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Abstract

Progress in the development of Bi-2212/Ag monocore superconducting wires fabricated by the powder-in-tube method is described. For short specimens of 0.65 mm diameter, maximum critical current densitites of up to 120,000 A/cm2 (B = 0) and 40,000 A/cm2 (B = 12T) are achieved at 4.2 K. The heat treatment conditions leading to the highest critical current densities are found to depend on the wire diameter. An increasing thickness of the silver sheath may be responsible for a retarded release of oxygen from the core before the superconductor is partially molten. Evidence for grain alignment in a thin layer at the interface to the silver of typically 10-20 micron thickness is investigated using scanning electron microscopy. A model which explains the observed scaling behaviour of the critical current density with the wire diameter is described and, using this model, the critical current density in the interfacial region is estimated.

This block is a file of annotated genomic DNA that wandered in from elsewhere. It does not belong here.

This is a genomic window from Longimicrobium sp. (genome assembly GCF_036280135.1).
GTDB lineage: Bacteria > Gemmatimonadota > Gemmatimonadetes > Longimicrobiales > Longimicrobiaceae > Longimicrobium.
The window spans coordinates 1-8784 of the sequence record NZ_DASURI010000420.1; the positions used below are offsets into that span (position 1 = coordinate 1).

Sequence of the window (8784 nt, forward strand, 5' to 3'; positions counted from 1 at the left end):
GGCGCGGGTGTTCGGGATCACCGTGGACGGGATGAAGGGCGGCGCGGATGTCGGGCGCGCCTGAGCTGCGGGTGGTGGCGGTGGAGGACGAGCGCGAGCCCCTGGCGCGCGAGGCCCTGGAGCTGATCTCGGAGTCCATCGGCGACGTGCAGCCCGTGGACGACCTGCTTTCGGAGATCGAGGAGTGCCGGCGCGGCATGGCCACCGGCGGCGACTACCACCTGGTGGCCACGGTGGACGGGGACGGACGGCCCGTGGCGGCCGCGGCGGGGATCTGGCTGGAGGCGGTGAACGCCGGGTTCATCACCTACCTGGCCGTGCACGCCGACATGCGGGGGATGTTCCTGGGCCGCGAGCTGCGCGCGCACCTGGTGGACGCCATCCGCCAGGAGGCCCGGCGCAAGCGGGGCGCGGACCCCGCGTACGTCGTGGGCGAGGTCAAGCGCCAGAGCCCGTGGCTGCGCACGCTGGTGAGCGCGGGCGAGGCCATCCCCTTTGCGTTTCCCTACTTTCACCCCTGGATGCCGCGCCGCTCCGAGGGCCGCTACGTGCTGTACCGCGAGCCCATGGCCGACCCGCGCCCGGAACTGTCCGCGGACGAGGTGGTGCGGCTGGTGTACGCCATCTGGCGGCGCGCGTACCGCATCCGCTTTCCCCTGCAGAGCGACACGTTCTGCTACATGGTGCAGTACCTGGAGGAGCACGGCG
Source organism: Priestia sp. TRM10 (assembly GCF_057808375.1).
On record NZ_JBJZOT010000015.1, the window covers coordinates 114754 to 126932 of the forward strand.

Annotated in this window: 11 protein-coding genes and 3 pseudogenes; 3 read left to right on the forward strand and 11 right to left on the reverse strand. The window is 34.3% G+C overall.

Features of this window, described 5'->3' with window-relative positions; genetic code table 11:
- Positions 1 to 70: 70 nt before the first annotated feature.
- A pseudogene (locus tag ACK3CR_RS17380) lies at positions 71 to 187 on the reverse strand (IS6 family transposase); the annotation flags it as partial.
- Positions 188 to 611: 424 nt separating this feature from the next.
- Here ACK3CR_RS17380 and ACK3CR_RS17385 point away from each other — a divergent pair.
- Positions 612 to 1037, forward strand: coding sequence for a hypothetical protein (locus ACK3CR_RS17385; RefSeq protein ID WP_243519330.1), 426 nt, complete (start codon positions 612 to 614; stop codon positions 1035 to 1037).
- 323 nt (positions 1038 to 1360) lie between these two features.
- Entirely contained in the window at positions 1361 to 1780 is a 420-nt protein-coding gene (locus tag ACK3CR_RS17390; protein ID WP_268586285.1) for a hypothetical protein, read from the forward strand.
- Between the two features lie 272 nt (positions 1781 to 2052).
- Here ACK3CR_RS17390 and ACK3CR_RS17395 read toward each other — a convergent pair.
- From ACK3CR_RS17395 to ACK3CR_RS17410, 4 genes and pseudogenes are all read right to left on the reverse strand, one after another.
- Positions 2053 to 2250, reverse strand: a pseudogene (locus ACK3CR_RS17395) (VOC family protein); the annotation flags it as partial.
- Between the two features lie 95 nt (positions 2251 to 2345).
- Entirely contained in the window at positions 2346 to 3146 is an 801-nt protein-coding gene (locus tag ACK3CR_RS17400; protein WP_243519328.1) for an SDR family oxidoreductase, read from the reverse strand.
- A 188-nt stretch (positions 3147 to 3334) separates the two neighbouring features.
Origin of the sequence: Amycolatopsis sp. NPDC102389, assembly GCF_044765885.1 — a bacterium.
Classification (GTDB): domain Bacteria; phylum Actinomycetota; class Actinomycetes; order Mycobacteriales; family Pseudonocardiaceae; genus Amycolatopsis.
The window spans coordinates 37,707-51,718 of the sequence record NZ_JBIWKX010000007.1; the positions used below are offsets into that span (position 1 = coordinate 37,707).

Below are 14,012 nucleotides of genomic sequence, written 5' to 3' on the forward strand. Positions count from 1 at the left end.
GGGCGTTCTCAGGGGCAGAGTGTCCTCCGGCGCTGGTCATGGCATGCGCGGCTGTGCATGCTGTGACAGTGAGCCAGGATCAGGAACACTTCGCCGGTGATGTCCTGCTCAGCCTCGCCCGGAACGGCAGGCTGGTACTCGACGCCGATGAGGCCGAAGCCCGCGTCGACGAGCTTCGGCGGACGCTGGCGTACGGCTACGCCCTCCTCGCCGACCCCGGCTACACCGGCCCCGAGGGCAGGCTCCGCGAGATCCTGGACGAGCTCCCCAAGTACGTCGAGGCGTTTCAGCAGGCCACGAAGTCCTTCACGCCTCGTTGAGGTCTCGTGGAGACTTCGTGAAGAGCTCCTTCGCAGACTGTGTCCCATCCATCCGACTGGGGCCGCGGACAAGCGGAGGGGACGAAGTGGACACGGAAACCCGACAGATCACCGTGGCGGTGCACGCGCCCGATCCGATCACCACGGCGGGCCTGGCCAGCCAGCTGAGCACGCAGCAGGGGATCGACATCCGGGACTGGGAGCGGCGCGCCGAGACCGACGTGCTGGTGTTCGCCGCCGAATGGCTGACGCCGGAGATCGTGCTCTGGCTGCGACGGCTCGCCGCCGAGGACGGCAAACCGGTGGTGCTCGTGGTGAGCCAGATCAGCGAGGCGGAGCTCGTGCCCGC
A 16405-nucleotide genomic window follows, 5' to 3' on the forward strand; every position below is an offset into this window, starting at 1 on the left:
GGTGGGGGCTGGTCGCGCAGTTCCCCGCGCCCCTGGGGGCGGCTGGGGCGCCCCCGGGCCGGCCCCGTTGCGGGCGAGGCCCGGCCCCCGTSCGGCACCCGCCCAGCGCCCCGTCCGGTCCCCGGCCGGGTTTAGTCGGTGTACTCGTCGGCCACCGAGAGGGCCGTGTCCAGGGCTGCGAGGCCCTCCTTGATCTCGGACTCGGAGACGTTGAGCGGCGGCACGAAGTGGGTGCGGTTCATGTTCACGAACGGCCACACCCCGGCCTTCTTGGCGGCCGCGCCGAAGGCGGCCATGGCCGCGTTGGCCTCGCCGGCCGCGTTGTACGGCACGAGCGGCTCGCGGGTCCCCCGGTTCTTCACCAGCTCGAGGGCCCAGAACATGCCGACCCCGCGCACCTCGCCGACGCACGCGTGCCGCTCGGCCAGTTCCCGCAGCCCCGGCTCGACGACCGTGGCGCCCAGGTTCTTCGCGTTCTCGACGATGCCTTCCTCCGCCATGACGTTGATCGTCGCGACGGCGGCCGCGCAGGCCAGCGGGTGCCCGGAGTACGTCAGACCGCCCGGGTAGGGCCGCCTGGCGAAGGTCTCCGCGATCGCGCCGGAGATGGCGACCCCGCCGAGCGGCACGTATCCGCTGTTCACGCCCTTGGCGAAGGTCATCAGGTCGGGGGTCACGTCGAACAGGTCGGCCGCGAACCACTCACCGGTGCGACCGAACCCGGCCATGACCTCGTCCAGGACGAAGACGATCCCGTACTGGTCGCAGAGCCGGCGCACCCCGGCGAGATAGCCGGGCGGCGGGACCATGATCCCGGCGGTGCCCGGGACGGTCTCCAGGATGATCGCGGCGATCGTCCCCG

Additional information

Authors: WESCHE R, Centre de Recherches en Physique des Plasmas, Ecole Polytechnique Fédérale de Lausanne (CH);FUCHS A M, Centre de Recherches en Physique des Plasmas, Ecole Polytechnique Fédérale de Lausanne (CH);JAKOB B, Centre de Recherches en Physique des Plasmas, Ecole Polytechnique Fédérale de Lausanne (CH);PASZTOR G, Centre de Recherches en Physique des Plasmas, Ecole Polytechnique Fédérale de Lausanne (CH)
Bibliographic Reference: Article: Cryogenics, Vol. 34 (1994) No. 10, pp. 805-811
Record Number: 199510059 / Last updated on: 1995-01-10
Category: PUBLICATION
Original language: en
Available languages: en